- Two separate reports showed an average return to sport within 4-14 weeks, with a mean age of 8 to 14 years, with almost all cases occurring in soccer players and more commonly in male athletes.
- Treatment is usually guided by pain and activity. If a limp develops, crutches may be needed, and an experienced physical therapist or athletic trainer can help with progression and return to activity or sport.
- Surgical debridement will remove necrotic endotendinous tissue and should be a last resort in patients resistant to conservative treatment. 
Physical Therapy Treatment
Physiotherapists must educate patients on mobility modifications.
Kneeling, jumping, squatting, climbing stairs and running with the affected knee should be avoided, at least in the short term.
Lower body strength needs to be tested, especially in the ankles and hips, to detect any muscle weakness that may lead to overuse syndrome.
Core strengthening and exercises that address flexibility or strength issues should be started.  Treatment should include eccentric exercise and isokinetic strengthening. 
Example of a standing calf stretch.
If the patient is unresponsive (no pain relief), platelet-rich plasma injections may be given. These are performed in the cartilage synchronization zone under ultrasound guidance.  Stretching and proprioceptive muscle strengthening exercises for patients with anterior knee pain has been shown to be beneficial.  Improvements in strength and function can be achieved with open and closed kinetic chain exercises.  Patients who underwent a 30- to 60-minute physical therapy intervention once a week for six weeks demonstrated a reduction in patellofemoral pain. 
It may be safe to return to sports or high-level activity when each of the following occurs in this specific order:
- The lower kneecap is no longer tender and swollen.
- The injured knee can be fully straightened and bent without pain.
- The knee and leg have regained normal strength compared to the uninjured knee and leg
- Ability to jog straight ahead without limp.
- Ability to sprint forward in a straight line without limp.
- Ability to do 45-degree cuts.
- Ability to do 90-degree cuts.
- Capable of running a 20-yard figure eight.
- Capable of running a 10-yard figure eight.
- Ability to hop with both legs without pain and with the injured leg without pain. 
If it does not progress, surgery may be required. During the first week after surgery, full weight bearing with two canes can be performed without an immobilizing splint. Knee exercises can then be started a week later to restore joint range of motion. The first six weeks will Including eccentric quadriceps exercises and jumping, other more functional movements were allowed after three months. This strategy is again only used in one specific patient and has not been fully studied. 
- Medlar, R. C., et al., ‘Sinding-Larsen-Johansson Disease. Its Etiology and Natural History’, Journal of Bone & Joint Surgery, December 1978, vol. 60, no. 8, p. 1113-1116. (Level of Evidence 1B)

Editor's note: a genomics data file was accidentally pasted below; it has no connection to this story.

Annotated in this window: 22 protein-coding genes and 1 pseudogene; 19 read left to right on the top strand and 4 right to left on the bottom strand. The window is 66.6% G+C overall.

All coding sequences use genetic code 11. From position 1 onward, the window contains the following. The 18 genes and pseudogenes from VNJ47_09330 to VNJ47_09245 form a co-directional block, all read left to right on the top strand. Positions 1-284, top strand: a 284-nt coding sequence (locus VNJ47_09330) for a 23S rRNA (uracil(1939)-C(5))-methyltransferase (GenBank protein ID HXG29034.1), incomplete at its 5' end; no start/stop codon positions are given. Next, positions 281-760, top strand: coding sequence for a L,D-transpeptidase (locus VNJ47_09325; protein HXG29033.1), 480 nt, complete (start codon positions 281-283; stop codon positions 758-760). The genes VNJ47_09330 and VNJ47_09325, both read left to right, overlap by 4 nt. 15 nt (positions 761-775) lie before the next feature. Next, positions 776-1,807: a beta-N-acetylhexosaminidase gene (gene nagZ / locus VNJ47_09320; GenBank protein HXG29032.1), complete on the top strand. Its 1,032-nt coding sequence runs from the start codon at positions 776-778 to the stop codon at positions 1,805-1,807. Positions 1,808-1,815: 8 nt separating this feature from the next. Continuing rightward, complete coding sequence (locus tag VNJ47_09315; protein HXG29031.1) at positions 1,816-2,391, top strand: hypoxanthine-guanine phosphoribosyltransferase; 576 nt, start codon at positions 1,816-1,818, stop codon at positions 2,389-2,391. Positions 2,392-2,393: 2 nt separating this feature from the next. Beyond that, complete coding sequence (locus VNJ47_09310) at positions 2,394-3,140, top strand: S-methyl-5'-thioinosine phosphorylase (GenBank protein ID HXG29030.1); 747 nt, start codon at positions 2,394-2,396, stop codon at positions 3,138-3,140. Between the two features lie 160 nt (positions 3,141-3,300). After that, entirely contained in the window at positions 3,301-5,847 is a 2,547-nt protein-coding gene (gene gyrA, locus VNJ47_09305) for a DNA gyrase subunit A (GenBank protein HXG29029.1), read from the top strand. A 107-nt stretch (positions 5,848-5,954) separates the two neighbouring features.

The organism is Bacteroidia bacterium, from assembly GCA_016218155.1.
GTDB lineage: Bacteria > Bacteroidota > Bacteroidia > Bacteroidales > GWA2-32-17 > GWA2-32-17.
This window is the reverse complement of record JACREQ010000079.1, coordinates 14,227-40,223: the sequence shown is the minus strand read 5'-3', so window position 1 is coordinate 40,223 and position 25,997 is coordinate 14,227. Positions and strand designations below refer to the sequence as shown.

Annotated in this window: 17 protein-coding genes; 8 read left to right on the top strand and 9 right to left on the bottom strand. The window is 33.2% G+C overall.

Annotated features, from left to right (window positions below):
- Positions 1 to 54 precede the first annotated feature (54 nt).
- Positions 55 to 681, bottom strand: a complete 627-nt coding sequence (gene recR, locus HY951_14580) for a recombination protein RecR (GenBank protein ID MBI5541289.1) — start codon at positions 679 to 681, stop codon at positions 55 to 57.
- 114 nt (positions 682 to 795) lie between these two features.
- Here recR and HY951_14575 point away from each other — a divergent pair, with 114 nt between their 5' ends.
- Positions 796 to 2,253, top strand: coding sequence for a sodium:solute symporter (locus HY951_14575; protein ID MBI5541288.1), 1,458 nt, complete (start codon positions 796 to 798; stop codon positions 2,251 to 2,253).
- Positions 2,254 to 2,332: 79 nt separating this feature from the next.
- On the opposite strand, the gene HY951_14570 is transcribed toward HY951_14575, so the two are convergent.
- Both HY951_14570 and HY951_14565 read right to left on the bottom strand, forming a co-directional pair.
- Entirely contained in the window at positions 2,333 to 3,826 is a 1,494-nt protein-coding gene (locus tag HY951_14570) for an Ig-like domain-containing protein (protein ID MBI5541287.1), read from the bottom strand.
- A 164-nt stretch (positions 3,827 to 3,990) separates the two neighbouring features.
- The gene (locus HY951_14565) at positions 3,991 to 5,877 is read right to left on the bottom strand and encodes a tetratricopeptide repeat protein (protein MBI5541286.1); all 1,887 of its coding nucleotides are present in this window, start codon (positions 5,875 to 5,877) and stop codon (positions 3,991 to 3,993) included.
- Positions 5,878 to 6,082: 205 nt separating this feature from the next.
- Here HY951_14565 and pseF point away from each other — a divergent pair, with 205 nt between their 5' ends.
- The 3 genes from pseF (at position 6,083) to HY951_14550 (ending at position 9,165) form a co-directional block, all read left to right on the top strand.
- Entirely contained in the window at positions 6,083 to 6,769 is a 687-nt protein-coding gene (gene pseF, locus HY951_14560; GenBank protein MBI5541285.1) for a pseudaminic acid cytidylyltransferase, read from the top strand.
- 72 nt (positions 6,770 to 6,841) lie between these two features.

- Houghton, K. M., ‘Review for the generalist: evaluation of anterior knee pain’, Paediatric Rheumatology, (2007), vol. 5, p. 4-10. (Level of Evidence 2B)
- The sports medicine review SINDING-LARSEN-JOHANSSON SYNDROME Available: https://www.sportsmedreview.com/blog/sinding-larsen-johansson-syndrome/ (accessed 13.10.20210
- Radiopedia Sinding-Larsen-Johansson disease Available: https://radiopaedia.org/articles/sinding-larsen-johansson-disease (accessed 13.10.2021)
- http://slideplayer.com/slide/4311148/, Hip, Thigh, and Knee. ILIUM Acetabulum Ischium Ischial Tuberosity Pubis. (Photo)
- http://www.slideshare.net/JLS10/kin191-ach6kneepatellofemoralevaluation (Photo)
- http://www.fpnotebook.com/ortho/exam/AplysCmprsnTst.htm (Photo)
- https://meded.ucsd.edu/clinicalmed/neuro2.htm (Photo)
- Klucinec, B., ‘Recalcitrant Infrapatellar Tendinitis and Surgical Outcome in a Collegiate Basketball Player: A Case Report’, Journal of Athletic Training, June 2001, vol. 36, no. 2, p. 174-181. (Level of Evidence 1C)
- Demetrious, T. and B., Harrop (red.), Sinding-Larsen-Johansson Disease, internet, 2008, (http://www.physioadvisor.com.au/10246650/sindinglarsenjohansson-disease-physioadvisor.htm). (Level of Evidence 5)
- Clark, D.I., et al., ‘Physiotherapy for Anterior Knee Pain. A Randomised Controlled Trial’, Ann Rheum Dis, 2000, 59, p. 700-704. (Level of Evidence 1B)
- Witvrouw, E., et al., ‘Open Versus Closed Kinetic Chain Exercises for Patellofemoral Pain. A Prospective Randomised Study’, The American Journal of Sports Medicine, 2000, vol. 28, no. 5, p. 687-694. (Level of Evidence 1B)
- Crossley, K., et al., ‘Physical Therapy for Patellofemoral Pain. A Randomised, Double-Blinded, Placebo-Controlled Trial’, The American Journal of Sports Medicine, 2002, vol. 30, no. 6, p. 856-865. (Level of Evidence 1B)